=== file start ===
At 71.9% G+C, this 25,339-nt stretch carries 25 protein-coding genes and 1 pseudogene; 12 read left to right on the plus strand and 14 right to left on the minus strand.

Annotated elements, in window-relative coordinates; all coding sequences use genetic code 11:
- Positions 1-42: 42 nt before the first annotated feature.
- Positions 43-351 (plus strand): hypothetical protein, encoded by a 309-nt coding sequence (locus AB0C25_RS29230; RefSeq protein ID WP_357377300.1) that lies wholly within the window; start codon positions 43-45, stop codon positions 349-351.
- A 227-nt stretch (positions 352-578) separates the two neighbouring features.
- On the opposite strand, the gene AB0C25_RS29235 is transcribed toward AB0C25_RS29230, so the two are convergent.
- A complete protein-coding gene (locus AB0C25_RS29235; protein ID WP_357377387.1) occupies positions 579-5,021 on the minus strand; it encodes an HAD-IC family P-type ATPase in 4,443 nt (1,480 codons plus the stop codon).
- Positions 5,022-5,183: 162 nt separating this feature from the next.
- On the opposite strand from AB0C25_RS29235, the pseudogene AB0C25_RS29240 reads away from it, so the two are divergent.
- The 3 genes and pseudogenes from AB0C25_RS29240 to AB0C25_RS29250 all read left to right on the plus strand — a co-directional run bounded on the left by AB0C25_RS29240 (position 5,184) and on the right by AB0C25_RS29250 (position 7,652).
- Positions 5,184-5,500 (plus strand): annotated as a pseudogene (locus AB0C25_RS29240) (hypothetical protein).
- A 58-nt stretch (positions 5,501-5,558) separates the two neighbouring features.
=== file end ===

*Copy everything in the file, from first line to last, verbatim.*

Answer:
At 71.9% G+C, this 25,339-nt stretch carries 25 protein-coding genes and 1 pseudogene; 12 read left to right on the plus strand and 14 right to left on the minus strand.

Annotated elements, in window-relative coordinates; all coding sequences use genetic code 11:
- Positions 1-42: 42 nt before the first annotated feature.
- Positions 43-351 (plus strand): hypothetical protein, encoded by a 309-nt coding sequence (locus AB0C25_RS29230; RefSeq protein ID WP_357377300.1) that lies wholly within the window; start codon positions 43-45, stop codon positions 349-351.
- A 227-nt stretch (positions 352-578) separates the two neighbouring features.
- On the opposite strand, the gene AB0C25_RS29235 is transcribed toward AB0C25_RS29230, so the two are convergent.
- A complete protein-coding gene (locus AB0C25_RS29235; protein ID WP_357377387.1) occupies positions 579-5,021 on the minus strand; it encodes an HAD-IC family P-type ATPase in 4,443 nt (1,480 codons plus the stop codon).
- Positions 5,022-5,183: 162 nt separating this feature from the next.
- On the opposite strand from AB0C25_RS29235, the pseudogene AB0C25_RS29240 reads away from it, so the two are divergent.
- The 3 genes and pseudogenes from AB0C25_RS29240 to AB0C25_RS29250 all read left to right on the plus strand — a co-directional run bounded on the left by AB0C25_RS29240 (position 5,184) and on the right by AB0C25_RS29250 (position 7,652).
- Positions 5,184-5,500 (plus strand): annotated as a pseudogene (locus AB0C25_RS29240) (hypothetical protein).
- A 58-nt stretch (positions 5,501-5,558) separates the two neighbouring features.